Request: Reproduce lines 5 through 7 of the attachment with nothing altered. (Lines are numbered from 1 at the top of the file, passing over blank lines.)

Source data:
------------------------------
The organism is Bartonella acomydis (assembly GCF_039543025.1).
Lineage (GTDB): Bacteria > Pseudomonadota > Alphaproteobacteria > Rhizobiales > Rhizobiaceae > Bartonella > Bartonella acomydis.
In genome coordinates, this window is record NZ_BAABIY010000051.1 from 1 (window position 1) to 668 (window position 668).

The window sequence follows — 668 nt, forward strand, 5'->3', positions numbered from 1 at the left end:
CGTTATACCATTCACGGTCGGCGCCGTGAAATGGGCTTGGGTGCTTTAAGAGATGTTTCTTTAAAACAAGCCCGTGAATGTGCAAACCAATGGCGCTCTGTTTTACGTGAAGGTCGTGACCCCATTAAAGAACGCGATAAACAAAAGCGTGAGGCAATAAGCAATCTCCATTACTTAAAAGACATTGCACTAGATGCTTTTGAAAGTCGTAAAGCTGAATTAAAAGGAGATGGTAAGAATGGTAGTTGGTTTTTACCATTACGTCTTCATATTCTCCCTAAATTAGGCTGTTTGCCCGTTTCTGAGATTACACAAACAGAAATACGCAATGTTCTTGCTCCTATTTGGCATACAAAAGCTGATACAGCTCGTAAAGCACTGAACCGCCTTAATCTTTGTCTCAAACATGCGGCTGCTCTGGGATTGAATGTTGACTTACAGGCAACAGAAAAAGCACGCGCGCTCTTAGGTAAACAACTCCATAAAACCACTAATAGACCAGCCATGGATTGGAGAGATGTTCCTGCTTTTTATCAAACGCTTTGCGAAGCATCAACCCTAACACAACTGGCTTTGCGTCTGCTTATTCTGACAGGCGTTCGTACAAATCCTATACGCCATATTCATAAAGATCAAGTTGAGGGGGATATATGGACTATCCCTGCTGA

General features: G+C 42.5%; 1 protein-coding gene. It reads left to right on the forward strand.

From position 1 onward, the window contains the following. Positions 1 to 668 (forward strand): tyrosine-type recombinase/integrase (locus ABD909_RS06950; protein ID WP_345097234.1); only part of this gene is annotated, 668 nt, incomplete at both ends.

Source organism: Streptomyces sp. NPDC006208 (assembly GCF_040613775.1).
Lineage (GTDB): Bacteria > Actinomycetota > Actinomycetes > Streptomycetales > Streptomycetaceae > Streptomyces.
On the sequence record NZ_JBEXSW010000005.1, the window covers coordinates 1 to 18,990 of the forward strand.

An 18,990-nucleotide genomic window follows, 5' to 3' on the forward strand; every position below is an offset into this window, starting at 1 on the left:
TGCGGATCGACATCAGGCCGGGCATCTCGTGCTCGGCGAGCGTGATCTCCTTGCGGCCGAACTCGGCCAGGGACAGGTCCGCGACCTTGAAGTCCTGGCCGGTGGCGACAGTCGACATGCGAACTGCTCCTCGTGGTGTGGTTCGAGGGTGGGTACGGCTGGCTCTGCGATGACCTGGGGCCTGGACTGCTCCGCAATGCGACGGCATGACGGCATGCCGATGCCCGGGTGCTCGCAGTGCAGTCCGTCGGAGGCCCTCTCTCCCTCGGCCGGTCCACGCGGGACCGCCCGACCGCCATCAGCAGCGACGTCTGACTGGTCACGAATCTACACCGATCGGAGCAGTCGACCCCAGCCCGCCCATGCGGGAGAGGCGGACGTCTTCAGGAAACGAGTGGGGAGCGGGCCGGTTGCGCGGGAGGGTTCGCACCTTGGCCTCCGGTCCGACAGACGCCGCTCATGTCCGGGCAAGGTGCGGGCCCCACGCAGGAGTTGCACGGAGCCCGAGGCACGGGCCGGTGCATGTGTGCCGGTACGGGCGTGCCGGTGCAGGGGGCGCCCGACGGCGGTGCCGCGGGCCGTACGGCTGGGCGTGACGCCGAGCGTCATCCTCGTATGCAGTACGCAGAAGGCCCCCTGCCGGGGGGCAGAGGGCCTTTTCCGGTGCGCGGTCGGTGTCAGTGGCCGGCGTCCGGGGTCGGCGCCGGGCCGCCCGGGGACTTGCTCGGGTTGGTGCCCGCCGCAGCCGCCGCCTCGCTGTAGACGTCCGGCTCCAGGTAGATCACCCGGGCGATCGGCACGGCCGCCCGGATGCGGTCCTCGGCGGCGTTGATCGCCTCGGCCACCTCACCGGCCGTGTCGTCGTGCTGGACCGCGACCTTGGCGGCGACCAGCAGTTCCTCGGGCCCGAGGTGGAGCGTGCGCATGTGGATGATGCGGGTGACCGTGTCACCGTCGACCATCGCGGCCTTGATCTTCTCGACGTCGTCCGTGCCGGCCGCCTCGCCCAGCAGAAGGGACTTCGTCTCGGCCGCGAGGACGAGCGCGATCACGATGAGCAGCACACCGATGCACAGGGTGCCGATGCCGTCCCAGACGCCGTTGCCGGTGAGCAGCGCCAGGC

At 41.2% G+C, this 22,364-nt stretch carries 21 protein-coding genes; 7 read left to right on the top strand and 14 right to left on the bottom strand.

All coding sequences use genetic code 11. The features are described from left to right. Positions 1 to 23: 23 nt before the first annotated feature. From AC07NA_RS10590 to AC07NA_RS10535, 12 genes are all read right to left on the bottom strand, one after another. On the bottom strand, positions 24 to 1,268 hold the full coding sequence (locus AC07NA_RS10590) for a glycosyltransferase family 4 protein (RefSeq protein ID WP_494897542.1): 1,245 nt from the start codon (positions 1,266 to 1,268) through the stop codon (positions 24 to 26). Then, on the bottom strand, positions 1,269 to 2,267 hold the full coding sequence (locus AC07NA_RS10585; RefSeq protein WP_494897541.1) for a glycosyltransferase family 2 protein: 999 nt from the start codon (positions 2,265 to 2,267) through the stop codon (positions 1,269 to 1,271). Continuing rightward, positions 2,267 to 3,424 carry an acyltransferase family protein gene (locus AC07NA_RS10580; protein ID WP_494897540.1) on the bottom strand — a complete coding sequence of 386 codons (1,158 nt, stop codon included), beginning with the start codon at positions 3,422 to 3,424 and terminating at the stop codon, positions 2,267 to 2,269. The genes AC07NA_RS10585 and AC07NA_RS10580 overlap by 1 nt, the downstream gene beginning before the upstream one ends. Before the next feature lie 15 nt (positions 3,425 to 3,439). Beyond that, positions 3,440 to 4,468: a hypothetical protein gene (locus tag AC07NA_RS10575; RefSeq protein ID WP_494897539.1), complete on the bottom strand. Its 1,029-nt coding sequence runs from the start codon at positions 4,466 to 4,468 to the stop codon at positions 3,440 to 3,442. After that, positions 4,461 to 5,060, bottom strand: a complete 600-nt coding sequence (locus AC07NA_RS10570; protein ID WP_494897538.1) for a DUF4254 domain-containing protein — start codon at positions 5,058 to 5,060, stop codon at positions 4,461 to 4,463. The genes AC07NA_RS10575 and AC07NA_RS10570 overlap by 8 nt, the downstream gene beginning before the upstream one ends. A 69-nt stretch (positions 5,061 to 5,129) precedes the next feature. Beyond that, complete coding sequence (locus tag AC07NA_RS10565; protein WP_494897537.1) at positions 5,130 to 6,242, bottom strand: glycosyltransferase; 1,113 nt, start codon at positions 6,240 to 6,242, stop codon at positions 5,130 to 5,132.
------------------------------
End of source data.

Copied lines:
CGTTATACCATTCACGGTCGGCGCCGTGAAATGGGCTTGGGTGCTTTAAGAGATGTTTCTTTAAAACAAGCCCGTGAATGTGCAAACCAATGGCGCTCTGTTTTACGTGAAGGTCGTGACCCCATTAAAGAACGCGATAAACAAAAGCGTGAGGCAATAAGCAATCTCCATTACTTAAAAGACATTGCACTAGATGCTTTTGAAAGTCGTAAAGCTGAATTAAAAGGAGATGGTAAGAATGGTAGTTGGTTTTTACCATTACGTCTTCATATTCTCCCTAAATTAGGCTGTTTGCCCGTTTCTGAGATTACACAAACAGAAATACGCAATGTTCTTGCTCCTATTTGGCATACAAAAGCTGATACAGCTCGTAAAGCACTGAACCGCCTTAATCTTTGTCTCAAACATGCGGCTGCTCTGGGATTGAATGTTGACTTACAGGCAACAGAAAAAGCACGCGCGCTCTTAGGTAAACAACTCCATAAAACCACTAATAGACCAGCCATGGATTGGAGAGATGTTCCTGCTTTTTATCAAACGCTTTGCGAAGCATCAACCCTAACACAACTGGCTTTGCGTCTGCTTATTCTGACAGGCGTTCGTACAAATCCTATACGCCATATTCATAAAGATCAAGTTGAGGGGGATATATGGACTATCCCTGCTGA

General features: G+C 42.5%; 1 protein-coding gene. It reads left to right on the forward strand.

From position 1 onward, the window contains the following. Positions 1 to 668 (forward strand): tyrosine-type recombinase/integrase (locus ABD909_RS06950; protein ID WP_345097234.1); only part of this gene is annotated, 668 nt, incomplete at both ends.